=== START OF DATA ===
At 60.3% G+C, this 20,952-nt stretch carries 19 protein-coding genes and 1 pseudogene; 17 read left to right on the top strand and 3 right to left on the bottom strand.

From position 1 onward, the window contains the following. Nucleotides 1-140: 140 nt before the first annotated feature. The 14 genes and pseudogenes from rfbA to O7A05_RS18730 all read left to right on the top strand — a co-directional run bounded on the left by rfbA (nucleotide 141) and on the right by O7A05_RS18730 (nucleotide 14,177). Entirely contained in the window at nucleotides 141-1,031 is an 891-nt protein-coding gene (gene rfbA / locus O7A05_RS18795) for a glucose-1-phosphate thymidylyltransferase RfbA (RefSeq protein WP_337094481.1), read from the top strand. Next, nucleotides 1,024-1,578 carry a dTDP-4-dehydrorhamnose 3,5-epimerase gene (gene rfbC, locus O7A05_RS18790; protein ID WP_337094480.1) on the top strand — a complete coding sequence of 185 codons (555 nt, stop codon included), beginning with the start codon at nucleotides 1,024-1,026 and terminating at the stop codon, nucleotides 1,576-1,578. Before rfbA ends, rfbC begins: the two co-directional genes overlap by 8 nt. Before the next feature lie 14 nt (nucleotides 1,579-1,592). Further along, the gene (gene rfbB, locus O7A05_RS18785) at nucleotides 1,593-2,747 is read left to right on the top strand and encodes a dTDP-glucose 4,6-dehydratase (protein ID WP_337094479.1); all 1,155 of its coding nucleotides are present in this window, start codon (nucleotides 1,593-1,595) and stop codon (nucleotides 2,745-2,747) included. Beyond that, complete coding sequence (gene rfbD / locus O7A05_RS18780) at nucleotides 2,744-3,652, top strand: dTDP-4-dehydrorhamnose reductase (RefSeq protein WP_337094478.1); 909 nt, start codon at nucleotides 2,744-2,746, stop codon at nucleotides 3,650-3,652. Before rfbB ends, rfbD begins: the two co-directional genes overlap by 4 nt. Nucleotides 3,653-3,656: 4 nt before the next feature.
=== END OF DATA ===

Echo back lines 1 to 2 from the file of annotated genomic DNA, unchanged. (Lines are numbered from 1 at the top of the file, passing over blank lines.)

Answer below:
At 60.3% G+C, this 20,952-nt stretch carries 19 protein-coding genes and 1 pseudogene; 17 read left to right on the top strand and 3 right to left on the bottom strand.

From position 1 onward, the window contains the following. Nucleotides 1-140: 140 nt before the first annotated feature. The 14 genes and pseudogenes from rfbA to O7A05_RS18730 all read left to right on the top strand — a co-directional run bounded on the left by rfbA (nucleotide 141) and on the right by O7A05_RS18730 (nucleotide 14,177). Entirely contained in the window at nucleotides 141-1,031 is an 891-nt protein-coding gene (gene rfbA / locus O7A05_RS18795) for a glucose-1-phosphate thymidylyltransferase RfbA (RefSeq protein WP_337094481.1), read from the top strand. Next, nucleotides 1,024-1,578 carry a dTDP-4-dehydrorhamnose 3,5-epimerase gene (gene rfbC, locus O7A05_RS18790; protein ID WP_337094480.1) on the top strand — a complete coding sequence of 185 codons (555 nt, stop codon included), beginning with the start codon at nucleotides 1,024-1,026 and terminating at the stop codon, nucleotides 1,576-1,578. Before rfbA ends, rfbC begins: the two co-directional genes overlap by 8 nt. Before the next feature lie 14 nt (nucleotides 1,579-1,592). Further along, the gene (gene rfbB, locus O7A05_RS18785) at nucleotides 1,593-2,747 is read left to right on the top strand and encodes a dTDP-glucose 4,6-dehydratase (protein ID WP_337094479.1); all 1,155 of its coding nucleotides are present in this window, start codon (nucleotides 1,593-1,595) and stop codon (nucleotides 2,745-2,747) included. Beyond that, complete coding sequence (gene rfbD / locus O7A05_RS18780) at nucleotides 2,744-3,652, top strand: dTDP-4-dehydrorhamnose reductase (RefSeq protein WP_337094478.1); 909 nt, start codon at nucleotides 2,744-2,746, stop codon at nucleotides 3,650-3,652. Before rfbB ends, rfbD begins: the two co-directional genes overlap by 4 nt. Nucleotides 3,653-3,656: 4 nt before the next feature.